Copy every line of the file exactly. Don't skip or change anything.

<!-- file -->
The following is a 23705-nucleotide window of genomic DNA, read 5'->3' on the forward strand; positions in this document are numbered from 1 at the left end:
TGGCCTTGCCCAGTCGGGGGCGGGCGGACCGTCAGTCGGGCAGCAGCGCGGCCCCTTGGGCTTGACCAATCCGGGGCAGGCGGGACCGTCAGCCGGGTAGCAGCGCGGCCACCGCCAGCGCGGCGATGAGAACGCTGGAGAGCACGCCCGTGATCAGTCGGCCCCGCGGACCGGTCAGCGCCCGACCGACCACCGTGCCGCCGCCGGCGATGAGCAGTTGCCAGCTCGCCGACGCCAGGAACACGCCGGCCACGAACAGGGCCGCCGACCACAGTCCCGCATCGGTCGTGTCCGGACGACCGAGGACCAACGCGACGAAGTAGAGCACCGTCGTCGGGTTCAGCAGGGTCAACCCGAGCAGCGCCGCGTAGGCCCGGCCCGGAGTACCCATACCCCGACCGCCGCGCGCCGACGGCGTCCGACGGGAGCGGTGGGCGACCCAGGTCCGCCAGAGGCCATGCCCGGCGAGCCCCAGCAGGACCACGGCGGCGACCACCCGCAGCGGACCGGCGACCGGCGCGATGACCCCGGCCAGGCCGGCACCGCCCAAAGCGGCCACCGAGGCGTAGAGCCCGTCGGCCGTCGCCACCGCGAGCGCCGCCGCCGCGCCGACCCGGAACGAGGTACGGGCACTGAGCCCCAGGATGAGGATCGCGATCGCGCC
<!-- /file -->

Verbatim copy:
The following is a 23705-nucleotide window of genomic DNA, read 5'->3' on the forward strand; positions in this document are numbered from 1 at the left end:
TGGCCTTGCCCAGTCGGGGGCGGGCGGACCGTCAGTCGGGCAGCAGCGCGGCCCCTTGGGCTTGACCAATCCGGGGCAGGCGGGACCGTCAGCCGGGTAGCAGCGCGGCCACCGCCAGCGCGGCGATGAGAACGCTGGAGAGCACGCCCGTGATCAGTCGGCCCCGCGGACCGGTCAGCGCCCGACCGACCACCGTGCCGCCGCCGGCGATGAGCAGTTGCCAGCTCGCCGACGCCAGGAACACGCCGGCCACGAACAGGGCCGCCGACCACAGTCCCGCATCGGTCGTGTCCGGACGACCGAGGACCAACGCGACGAAGTAGAGCACCGTCGTCGGGTTCAGCAGGGTCAACCCGAGCAGCGCCGCGTAGGCCCGGCCCGGAGTACCCATACCCCGACCGCCGCGCGCCGACGGCGTCCGACGGGAGCGGTGGGCGACCCAGGTCCGCCAGAGGCCATGCCCGGCGAGCCCCAGCAGGACCACGGCGGCGACCACCCGCAGCGGACCGGCGACCGGCGCGATGACCCCGGCCAGGCCGGCACCGCCCAAAGCGGCCACCGAGGCGTAGAGCCCGTCGGCCGTCGCCACCGCGAGCGCCGCCGCCGCGCCGACCCGGAACGAGGTACGGGCACTGAGCCCCAGGATGAGGATCGCGATCGCGCC